The use of so-called “conservative assumptions” in the study done for FERC on LNG tanker safety has resulted in “unrealistic potential consequences that may unduly alarm the public,” the Center for Liquefied Natural Gas (CLNG) said last week.

The purpose of the study was to identify appropriate models and methodologies for estimating the potential consequences of LNG spills from tankers, but according to CLNG, it failed to measure up because it did not include analysis using the latest science and technical advances, the group said.

CLNG’s comments were among many others filed in response to the study by ABS Consulting that was commissioned by FERC. The study is titled “Consequence Assessment Methods for Incidents Involving Releases from Liquefied Natural Gas Carriers” (AD04-6) (see Daily GPI, June 2). CLNG is made up of the major natural gas trade associations, including the American Gas Association, the Interstate Natural Gas Association of America, the Natural Gas Supply Association, and the American Petroleum Institute.

“Our technical concerns focus on shortcomings of the ABS modeling of the rate of release of LNG from a hole in a carrier, the spread of an LNG pool on water, thermal radiation and vapor dispersion calculations…,” CLNG said.

The group pointed to the 40 years of LNG operations, including more than 35,000 cargo deliveries with no LNG cargo tank failure, noting that “the scale of fires or vapor clouds studied in the report have never occurred.”

LNG tankers incorporate multiple layers of protection. For instance, the distance from the outer to the inner hull of the double-hulled vessels is six to 10 feet. Beyond that any foreign object also would have to puncture the cargo tank.

CLNG pointed out that cargo areas and piping are segregated and LNG systems require the use of special materials and advanced control systems, alarms and emergency shutdown devices, as well as vessel fire protection systems. All personnel undergo extensive safety training, and LNG vessel operations are closely monitored by authorities.

Weaver’s Cove Energy, the sponsors of a proposed LNG import terminal in Fall River, MA, said the FERC-sponsored report “has been a lightning rod for public opinion, much of it uninformed. The media, politicians and the public have almost uniformly responded by highlighting (mostly out of context) the more alarming statements set forth in the ABS study. While these statements and concerns are largely qualified by ABS in the ABS study, the qualifications are not reflected in the press reports.”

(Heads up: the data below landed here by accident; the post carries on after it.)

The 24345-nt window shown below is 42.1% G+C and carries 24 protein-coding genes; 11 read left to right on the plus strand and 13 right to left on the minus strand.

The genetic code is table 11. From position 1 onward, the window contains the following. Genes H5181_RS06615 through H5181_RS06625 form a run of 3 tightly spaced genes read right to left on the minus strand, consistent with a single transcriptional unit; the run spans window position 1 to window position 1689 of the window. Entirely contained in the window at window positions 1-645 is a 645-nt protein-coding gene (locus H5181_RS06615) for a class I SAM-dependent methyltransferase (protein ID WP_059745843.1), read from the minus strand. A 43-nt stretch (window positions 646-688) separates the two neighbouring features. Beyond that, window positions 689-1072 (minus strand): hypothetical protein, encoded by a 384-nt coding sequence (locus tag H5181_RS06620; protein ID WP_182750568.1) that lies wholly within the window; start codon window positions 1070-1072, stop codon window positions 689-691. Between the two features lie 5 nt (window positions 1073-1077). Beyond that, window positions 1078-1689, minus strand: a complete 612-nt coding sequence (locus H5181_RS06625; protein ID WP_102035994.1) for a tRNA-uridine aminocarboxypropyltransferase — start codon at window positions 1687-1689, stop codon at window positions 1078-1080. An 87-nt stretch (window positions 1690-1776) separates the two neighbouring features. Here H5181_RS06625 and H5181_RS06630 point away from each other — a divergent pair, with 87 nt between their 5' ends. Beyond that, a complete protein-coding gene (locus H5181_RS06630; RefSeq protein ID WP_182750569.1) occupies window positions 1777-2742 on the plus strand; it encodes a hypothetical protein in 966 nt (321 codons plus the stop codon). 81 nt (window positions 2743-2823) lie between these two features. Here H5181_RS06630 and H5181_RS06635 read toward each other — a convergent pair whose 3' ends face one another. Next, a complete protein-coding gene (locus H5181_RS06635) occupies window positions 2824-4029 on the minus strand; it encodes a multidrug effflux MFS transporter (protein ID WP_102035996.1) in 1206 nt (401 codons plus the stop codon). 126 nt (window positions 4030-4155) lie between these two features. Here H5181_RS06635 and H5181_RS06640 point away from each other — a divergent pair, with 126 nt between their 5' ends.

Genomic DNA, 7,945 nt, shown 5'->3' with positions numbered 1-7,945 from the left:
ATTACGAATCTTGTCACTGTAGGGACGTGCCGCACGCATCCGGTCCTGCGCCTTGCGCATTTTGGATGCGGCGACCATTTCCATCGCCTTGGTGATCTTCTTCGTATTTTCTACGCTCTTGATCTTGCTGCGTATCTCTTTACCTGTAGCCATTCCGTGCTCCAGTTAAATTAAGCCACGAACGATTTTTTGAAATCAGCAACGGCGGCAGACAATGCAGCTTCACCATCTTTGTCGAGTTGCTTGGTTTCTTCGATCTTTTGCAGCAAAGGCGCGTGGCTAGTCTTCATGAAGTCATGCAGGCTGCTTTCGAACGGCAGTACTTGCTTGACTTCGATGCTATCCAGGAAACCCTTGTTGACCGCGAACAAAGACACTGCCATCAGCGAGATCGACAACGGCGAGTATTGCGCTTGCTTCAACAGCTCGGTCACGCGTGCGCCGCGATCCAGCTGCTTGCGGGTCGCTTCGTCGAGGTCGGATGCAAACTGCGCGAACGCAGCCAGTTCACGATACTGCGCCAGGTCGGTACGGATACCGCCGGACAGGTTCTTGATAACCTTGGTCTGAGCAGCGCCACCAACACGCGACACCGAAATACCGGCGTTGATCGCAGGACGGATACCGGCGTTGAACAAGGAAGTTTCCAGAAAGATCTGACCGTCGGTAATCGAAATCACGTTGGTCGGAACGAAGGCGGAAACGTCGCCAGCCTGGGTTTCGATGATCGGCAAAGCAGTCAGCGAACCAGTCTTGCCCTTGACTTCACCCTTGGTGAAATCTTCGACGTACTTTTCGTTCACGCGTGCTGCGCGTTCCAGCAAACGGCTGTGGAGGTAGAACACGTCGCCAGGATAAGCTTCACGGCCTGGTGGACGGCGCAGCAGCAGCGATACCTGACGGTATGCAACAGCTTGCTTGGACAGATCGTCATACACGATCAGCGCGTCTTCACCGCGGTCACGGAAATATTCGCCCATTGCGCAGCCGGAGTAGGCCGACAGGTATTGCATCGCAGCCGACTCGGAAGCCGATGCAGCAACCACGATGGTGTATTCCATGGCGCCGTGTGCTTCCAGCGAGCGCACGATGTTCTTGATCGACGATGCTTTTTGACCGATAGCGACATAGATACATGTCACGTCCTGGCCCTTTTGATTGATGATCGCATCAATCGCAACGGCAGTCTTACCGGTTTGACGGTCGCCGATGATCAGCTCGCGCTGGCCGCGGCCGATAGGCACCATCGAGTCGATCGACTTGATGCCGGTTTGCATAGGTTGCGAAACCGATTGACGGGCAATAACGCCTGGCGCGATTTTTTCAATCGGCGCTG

Weaver’s Cover Energy pointed out there was no peer review of the ABS study, “which would almost certainly have led to the elimination of errors…” Also, the study only skimmed the surface of another important study, using the executive summary but not the follow-up detailed report prepared by Quest in October 2003 modeling the potential for spills in Boston Harbor. “ABS also appeared to ignore the well-publicized reports on the Gas Fountain and Limburg incidents, both of which involved double-hulled tankers.”

Going beyond the ABS study, the Boston Fire Department said FERC should consider the potential for escalating failure and additional damage to a ship and surrounding property that might occur from the release of LNG from a tanker. Failure of one LNG tank that involved a fire could cause damage and fire in additional tanks, the ship itself, surrounding structures and people, according to the filing authored by Joseph M. Fleming, deputy chief of the Boston Fire Department.

Fleming criticized FERC’s existing standards for heat levels resulting from a potential facilities fire, saying they are too high to adequately protect the public. He criticized the National Fire Protection Association code itself, whose code 59A FERC uses, saying the provisions for LNG were written by a committee that included industry and government but did not have representation from the fire service. The use of industry codes “creates a false sense of security,” Fleming said.

The Boston Fire Department official cites the ABS study’s distance limit of 2,800 to 4,600 feet from a fire for serious property damage and loss of life, noting it could reach that limit in three minutes. “How are public safety agencies in Boston supposed to evacuate an area within three minutes, which in Boston, due to the narrow channel could involve hundreds of buildings and thousands of people?” He said there could be as many as 10,000 fatalities if adjacent buildings caught fire.

©Copyright 2004 Intelligence Press Inc. All rights reserved. The preceding news report may not be republished or redistributed, in whole or in part, in any form, without prior written consent of Intelligence Press, Inc.